CHICAGO (AP) — The son of a former Lithuanian lawmaker and judge wanted in her homeland in connection to claims she made about a pedophile ring said Tuesday that his mother’s extradition from Chicago appears to be underway.
Karolis Venckus tells The Associated Press his mother, 48-year-old Neringa Venckiene, messaged him Tuesday to say her Chicago jail guards told her to collect her belongings and that she was being taken away.
Venckus, who lived with his mother in Chicago until her arrest in early 2018, says the two have been in almost daily contact.
Venckiene waged a nearly two-year legal battle from a Chicago jail to avoid her forced return. A federal appeals court earlier in 2019 deemed Venckiene’s extradition lawful and in mid-October the U.S. Supreme Court declined to hear her appeal, dashing her last hopes of remaining in the U.S., where she lived since 2013.
Three weeks ago, federal officials said in court filings that there were no longer any legal obstacles to sending Venckiene back to Lithuania.
Her son said his mother said in her brief Tuesday note — sent through an inmate email system — that she was told “they are picking me up today” and to “collect everything,” Venckus told the AP. She ended the note by telling her son, “I love you.”
Venckiene’s Chicago lawyer, Michael Monico, agreed all signs are U.S. authorities began the process Tuesday of putting his client on a plane to Lithuania. “It’s absolutely terrible,” he added.
A message left for spokesmen at the Federal Bureau of Prisons was not immediately returned. The U.S. attorney’s office in Chicago, which has overseen the extradition process, declined comment.
The once-rising judicial star who led an anti-pedophilia movement in Lithuania that swept her and six others into parliament in 2012, told The Associated Press in an interview from jail last year that because of her work she feared for her life if she was returned to Lithuania.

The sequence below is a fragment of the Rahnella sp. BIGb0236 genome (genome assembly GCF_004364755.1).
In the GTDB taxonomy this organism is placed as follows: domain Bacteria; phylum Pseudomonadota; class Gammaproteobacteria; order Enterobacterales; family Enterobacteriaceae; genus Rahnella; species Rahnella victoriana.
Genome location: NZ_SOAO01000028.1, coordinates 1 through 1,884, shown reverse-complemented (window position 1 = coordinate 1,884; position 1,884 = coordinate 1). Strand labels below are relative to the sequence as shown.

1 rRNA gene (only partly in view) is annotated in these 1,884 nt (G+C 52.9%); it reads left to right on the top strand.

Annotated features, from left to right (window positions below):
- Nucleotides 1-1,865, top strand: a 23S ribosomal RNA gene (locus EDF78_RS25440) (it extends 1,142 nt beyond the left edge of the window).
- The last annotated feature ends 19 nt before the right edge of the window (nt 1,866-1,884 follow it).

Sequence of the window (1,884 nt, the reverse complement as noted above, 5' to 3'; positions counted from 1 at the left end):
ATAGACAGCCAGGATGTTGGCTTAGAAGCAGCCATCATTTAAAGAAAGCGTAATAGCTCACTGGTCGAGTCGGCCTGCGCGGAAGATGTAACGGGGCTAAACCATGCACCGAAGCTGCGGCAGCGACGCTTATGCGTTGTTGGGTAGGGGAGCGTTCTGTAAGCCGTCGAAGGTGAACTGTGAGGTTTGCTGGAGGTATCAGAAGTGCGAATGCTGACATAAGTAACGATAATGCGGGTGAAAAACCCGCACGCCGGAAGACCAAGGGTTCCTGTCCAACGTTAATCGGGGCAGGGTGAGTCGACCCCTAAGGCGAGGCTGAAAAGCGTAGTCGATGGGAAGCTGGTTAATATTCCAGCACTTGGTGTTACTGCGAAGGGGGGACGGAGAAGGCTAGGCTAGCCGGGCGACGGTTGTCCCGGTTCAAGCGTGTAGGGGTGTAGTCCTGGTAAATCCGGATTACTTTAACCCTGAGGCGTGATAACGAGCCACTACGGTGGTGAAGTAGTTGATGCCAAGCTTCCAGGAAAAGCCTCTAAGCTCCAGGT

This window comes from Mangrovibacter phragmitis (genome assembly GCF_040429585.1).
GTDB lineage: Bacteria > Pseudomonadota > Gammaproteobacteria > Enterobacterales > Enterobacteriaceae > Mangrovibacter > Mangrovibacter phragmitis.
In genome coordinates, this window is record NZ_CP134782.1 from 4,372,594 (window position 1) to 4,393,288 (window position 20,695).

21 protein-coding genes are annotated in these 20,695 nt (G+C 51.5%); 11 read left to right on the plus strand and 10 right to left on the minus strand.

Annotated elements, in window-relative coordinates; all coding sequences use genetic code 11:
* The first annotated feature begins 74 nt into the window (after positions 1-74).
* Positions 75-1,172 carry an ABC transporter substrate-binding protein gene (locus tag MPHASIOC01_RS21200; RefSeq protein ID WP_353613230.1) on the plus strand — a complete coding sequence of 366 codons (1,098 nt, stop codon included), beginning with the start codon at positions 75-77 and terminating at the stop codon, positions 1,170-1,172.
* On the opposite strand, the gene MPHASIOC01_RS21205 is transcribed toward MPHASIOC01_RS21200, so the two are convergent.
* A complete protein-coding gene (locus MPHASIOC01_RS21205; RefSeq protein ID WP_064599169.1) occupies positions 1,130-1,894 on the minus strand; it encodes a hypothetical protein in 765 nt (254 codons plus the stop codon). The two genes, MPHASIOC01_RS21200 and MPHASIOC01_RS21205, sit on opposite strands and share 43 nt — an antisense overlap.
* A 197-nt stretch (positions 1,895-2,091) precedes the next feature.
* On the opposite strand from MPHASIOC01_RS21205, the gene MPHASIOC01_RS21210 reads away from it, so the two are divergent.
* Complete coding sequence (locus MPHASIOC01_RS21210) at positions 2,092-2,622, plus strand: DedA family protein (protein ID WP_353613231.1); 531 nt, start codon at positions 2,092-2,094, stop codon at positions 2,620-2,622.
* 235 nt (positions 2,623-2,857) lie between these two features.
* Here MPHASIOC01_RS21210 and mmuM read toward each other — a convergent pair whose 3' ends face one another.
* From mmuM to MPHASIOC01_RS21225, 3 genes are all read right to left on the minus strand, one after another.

She fled the Baltic nation with Venckus, then a teenager, to seek political asylum in the U.S. in 2013. They settled in the Chicago suburb of Crystal Lake, where friends described her as bright and kind but traumatized by the drama that engulfed her in Lithuania.
Venckiene was working as a florist when U.S. agents arrested her in 2018 at Lithuania’s request. The charges she faces in Lithuania include disobeying an order to relinquish custody of her 4-year-old niece, who she alleged was victimized by the network she sought to expose. She also is accused of hitting an officer as dozens of police pried the girl from her arms in a raid.
The 7th U.S. Circuit Court of Appeals ruled in July that if the U.S. didn’t fulfill its obligations under extradition treaties by returning Venckiene to Lithuania, “the United States risks losing the ability to obtain the extraditions of people who commit crimes here and flee to other countries.”
Venckiene was a central figure in a scandal that gripped and divided her nation of 3 million people. She is viewed by some Lithuanians as a heroine for exposing a seedy criminal network and by others as a manipulator who fabricated the pedophilia claims.
Venckiene based her allegations about a pedophile network, in part, on a 2009 video in which her niece graphically describes several men sexually abusing her. But authorities said they weren’t able to corroborate the girl’s claims.
The events surrounding Venckiene included the slaying of another judge accused of molesting her niece, and the death of Venckiene’s brother who leveled the initial child-abuse accusation and was a suspect in the judge’s murder. Months after her brother’s death, another man he accused died by falling off an all-terrain vehicle into a shallow pool of water. Investigators ruled the death a drowning.
Legal pressure in Lithuania grew on Venckiene after May 17, 2012, when 250 police officers stormed her parents’ home to enforce an order transferring custody of the niece to the girl’s mother. They pushed through crowds of Venckiene’s supporters and pried the niece from Venckiene’s arms as the girl screamed that she wanted to stay.
Venckus told the AP that his mother decided to flee Lithuania in 2013 after receiving death threats that seemed credible because “people connected to the case were dying left and right.”
By MICHAEL TARM
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